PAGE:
Good riddance to new national standards, writes Washington Post columnist Jay Mathews, who’s a centrist voice in the education debate. Common Core Standards, adopted by more than 40 states and pushed by the Education Department, “won’t help and won’t work,” Mathews argues.
Such specific standards stifle creativity and conflict with a two-century American preference for local decision-making about schools.
. . . We should focus on better teaching methods and better training of teachers, as well as school structures that help educators work more as teams. Those teachers could then employ whatever methods and standards make sense for their students.
Mathews was persuaded the national standards movement will collapse by reading Jay Greene, who argues that neither the states nor the feds can afford “a ton of money” to change curriculum, testing and teaching to make standards meaningful. Not even the Gates Foundation can afford it, Greene writes.
(Greene) says the digital learning industry, a growing financial and political force, will soon realize that the new standards will frustrate innovation.
“No Child Left Behind and the Race to the Top grants are likely to be the high water mark of federal involvement in schools,” Mathews predicts.
States can borrow good standards from other states without creating one set of standards for everyone, he argues. If the tests developed to go with the new standards “probe conceptual understanding in ways state tests fail to do,” then there will be demand to use those exams.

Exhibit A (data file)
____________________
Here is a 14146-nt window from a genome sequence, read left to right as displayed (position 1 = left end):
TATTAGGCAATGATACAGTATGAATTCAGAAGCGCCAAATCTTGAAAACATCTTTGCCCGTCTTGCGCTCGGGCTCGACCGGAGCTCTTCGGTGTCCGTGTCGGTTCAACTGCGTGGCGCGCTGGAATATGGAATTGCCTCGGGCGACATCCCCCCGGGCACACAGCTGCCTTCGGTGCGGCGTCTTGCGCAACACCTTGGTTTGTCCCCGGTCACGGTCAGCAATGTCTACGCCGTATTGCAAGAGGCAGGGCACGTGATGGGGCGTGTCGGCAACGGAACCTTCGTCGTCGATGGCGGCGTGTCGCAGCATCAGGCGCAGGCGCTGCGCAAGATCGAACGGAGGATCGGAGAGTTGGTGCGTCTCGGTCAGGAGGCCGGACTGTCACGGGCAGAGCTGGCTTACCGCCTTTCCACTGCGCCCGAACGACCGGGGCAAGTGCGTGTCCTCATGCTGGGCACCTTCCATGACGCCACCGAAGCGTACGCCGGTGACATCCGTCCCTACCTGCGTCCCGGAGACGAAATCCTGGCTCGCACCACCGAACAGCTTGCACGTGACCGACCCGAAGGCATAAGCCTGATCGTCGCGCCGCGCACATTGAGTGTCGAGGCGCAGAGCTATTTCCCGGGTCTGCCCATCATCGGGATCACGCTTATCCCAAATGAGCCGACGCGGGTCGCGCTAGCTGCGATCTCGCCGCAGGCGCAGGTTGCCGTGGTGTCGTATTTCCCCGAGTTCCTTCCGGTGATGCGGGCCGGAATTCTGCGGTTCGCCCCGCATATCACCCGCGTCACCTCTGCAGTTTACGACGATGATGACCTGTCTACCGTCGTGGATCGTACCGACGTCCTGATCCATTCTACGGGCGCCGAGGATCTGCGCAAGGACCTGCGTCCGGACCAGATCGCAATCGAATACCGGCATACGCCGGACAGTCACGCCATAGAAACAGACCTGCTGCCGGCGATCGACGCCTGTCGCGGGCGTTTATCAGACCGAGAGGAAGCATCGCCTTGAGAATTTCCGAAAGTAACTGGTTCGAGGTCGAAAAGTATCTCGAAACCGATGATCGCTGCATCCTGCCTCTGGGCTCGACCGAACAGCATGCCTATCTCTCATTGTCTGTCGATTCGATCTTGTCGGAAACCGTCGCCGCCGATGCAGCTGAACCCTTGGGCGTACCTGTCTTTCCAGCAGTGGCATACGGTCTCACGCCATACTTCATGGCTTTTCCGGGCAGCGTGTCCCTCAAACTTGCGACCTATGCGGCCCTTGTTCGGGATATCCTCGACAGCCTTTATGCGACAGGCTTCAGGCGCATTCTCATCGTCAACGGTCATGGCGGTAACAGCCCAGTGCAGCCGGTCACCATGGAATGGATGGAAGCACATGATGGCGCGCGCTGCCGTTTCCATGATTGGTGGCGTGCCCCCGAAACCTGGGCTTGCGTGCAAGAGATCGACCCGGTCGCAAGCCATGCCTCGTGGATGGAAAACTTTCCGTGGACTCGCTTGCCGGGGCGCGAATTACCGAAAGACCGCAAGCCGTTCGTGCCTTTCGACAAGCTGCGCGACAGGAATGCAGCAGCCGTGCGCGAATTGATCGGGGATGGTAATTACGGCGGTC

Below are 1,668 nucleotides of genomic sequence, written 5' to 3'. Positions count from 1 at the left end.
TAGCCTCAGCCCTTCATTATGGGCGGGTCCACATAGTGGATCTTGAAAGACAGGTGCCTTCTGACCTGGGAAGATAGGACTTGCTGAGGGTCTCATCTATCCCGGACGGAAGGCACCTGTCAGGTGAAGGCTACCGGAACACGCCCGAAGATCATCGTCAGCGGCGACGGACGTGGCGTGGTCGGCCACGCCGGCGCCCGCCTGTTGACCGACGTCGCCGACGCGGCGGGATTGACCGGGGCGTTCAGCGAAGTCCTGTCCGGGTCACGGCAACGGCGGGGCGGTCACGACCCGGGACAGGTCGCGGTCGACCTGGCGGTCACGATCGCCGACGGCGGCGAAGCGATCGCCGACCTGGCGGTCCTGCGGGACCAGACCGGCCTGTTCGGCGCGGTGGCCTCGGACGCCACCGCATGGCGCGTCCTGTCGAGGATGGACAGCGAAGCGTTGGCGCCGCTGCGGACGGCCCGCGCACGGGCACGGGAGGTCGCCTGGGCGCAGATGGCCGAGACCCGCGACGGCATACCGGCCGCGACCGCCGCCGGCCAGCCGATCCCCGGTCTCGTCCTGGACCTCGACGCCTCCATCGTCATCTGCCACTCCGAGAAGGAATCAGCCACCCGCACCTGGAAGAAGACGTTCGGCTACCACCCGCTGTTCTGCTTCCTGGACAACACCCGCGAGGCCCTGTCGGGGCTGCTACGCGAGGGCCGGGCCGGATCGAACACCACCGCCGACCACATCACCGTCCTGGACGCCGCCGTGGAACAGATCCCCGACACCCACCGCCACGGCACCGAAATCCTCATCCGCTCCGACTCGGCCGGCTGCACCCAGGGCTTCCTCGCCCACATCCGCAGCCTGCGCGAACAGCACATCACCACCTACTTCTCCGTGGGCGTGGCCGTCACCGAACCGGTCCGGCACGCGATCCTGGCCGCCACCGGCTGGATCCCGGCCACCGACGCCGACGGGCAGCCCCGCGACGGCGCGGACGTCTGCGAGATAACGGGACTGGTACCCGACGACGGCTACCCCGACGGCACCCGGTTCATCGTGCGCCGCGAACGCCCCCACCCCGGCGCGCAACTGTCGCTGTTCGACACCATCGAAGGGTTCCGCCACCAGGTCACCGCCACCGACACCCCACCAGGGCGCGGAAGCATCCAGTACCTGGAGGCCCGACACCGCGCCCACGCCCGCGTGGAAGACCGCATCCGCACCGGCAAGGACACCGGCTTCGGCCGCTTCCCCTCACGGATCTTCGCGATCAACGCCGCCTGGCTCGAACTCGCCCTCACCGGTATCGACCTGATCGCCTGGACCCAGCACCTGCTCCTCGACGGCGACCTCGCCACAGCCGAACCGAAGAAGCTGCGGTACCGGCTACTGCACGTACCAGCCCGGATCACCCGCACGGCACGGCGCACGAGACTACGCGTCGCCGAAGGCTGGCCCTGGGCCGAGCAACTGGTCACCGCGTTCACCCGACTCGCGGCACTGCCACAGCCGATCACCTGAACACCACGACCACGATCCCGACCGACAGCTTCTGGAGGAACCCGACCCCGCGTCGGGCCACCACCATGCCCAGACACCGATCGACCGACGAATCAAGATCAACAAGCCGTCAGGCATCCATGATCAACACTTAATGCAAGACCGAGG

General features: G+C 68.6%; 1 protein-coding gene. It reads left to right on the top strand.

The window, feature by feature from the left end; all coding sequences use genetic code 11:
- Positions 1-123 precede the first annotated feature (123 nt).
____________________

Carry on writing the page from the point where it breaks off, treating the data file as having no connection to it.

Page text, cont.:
While recruiting, training and supporting good teachers is important, curriculum isn’t chopped liver. I’d like to see states with good standards stick with what they’ve got, at least until the Common Core Standards and tests prove their worth. But plenty of states have nowhere to go but up.
I’m also not persuaded national standards are doomed. Still, it’s odd that nobody will defend the rigor and quality of Common Core math standards for an Education Next forum. “Common Core advocates seem to have already grown impatient with public give-and-take and eager to declare the issue settled,” writes Rick Hess, who sympathetic but skeptical about the Common Core effort.